“My grandfather built this house by hand about a hundred years ago. He started off as a pecan picker. San Antonio was full of pecan trees, so after working at the pecan groves every day he’d go out in the parks at night and on weekends and collect pecans and hand-crack them. Then he’d sell them to bakeries. Before long they started asking him for more, so he saved up money and grew a successful business.
He would laugh at the property tax bills today. It’s more than he ever paid to build his home, much less to pay in taxes just to be able to live in it.
I was born and raised in San Antonio. But property taxes are disenfranchising the Hispanic homeowner community. Yes my family has been lucky. But all over this block it’s a different story.
People are $7,000 to $10,000 in arrears in property taxes and many are on fixed incomes; maybe bringing in $800 in Social Security per month.
That’s why you see people from out-of-state buying these homes for pennies on the dollar, because homes in our historical Hispanic neighborhoods are in arrears on taxes.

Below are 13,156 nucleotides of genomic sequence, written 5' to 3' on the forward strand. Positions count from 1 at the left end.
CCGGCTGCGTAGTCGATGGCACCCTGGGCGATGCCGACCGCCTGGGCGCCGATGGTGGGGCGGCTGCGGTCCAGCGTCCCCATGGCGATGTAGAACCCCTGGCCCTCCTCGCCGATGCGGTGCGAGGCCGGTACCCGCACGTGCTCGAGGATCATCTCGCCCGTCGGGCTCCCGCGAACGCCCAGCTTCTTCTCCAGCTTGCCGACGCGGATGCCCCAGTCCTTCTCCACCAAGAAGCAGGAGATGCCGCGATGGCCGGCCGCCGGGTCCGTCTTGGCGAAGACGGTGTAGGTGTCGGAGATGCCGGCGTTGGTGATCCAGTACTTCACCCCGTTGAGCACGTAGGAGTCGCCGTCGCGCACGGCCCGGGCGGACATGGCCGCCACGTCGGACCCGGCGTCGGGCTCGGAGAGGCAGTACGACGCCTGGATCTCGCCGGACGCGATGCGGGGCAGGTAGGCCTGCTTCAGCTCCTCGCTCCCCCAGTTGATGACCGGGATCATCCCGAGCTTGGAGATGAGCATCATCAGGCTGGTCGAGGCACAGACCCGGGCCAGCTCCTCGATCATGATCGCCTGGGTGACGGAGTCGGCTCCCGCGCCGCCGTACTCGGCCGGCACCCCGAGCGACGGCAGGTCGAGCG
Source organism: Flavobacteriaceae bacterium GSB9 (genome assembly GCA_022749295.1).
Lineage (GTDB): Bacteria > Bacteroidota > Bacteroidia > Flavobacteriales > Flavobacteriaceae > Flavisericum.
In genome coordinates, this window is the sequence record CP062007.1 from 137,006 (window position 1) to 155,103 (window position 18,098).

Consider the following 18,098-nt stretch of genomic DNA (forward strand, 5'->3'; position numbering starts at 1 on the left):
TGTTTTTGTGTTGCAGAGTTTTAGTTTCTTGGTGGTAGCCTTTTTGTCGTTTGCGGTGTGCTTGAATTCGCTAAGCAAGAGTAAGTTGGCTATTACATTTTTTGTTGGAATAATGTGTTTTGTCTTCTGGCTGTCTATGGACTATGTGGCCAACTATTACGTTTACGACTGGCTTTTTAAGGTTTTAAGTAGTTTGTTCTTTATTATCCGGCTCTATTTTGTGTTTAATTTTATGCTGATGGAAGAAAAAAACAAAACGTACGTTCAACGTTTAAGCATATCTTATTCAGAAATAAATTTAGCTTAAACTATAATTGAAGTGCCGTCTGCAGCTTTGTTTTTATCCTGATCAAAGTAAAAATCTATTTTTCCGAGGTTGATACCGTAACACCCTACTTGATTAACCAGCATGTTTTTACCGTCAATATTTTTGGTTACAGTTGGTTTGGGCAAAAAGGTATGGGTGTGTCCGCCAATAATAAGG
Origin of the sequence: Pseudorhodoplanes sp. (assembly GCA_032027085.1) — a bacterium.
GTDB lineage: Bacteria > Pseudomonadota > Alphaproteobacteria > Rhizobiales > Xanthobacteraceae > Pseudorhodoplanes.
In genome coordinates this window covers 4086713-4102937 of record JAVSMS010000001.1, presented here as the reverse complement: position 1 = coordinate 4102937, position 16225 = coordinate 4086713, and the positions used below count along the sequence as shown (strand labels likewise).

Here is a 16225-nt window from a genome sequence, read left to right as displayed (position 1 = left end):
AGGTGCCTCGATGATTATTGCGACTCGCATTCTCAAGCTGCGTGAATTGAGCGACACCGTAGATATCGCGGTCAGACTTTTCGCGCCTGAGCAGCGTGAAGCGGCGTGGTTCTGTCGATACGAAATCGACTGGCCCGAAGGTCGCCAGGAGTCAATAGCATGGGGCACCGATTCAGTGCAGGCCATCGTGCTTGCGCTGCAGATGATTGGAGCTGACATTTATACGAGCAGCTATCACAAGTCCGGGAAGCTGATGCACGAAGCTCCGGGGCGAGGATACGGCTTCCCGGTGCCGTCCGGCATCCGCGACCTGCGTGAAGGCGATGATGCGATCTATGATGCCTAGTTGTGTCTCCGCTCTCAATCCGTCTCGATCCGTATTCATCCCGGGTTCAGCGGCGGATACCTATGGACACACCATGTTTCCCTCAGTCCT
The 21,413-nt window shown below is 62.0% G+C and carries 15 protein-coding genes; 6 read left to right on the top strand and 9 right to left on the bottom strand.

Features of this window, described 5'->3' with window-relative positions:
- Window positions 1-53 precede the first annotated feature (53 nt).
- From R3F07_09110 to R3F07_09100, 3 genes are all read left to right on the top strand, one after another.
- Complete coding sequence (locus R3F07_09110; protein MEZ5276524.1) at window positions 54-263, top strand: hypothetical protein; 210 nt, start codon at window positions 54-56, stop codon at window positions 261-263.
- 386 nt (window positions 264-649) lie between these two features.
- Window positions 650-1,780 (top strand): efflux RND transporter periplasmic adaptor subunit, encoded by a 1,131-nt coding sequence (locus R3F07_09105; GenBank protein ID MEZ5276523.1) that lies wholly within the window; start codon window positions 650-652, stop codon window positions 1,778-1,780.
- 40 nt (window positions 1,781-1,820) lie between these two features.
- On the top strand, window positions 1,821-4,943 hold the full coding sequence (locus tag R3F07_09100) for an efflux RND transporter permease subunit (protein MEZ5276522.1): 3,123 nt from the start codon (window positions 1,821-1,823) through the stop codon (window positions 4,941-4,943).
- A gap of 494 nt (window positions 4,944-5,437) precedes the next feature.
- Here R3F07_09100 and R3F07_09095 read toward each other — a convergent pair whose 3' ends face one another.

You used to have generations of Hispanic property owners in these historically minority communities; now that’s gone. And so now, many people have zero connection to the American Dream of home ownership. They’re being taxed out of their American Dream.
We’ve been fighting for a property tax cap for years. And all the public officials come out against a property tax cap. Of course, it’s in their interest to get as much taxes as possible to pay for all their programs. But we as homeowners are getting squeezed out, especially the minority, middle-income homeowners.”
— Roy Mendoza
San Antonio, Texas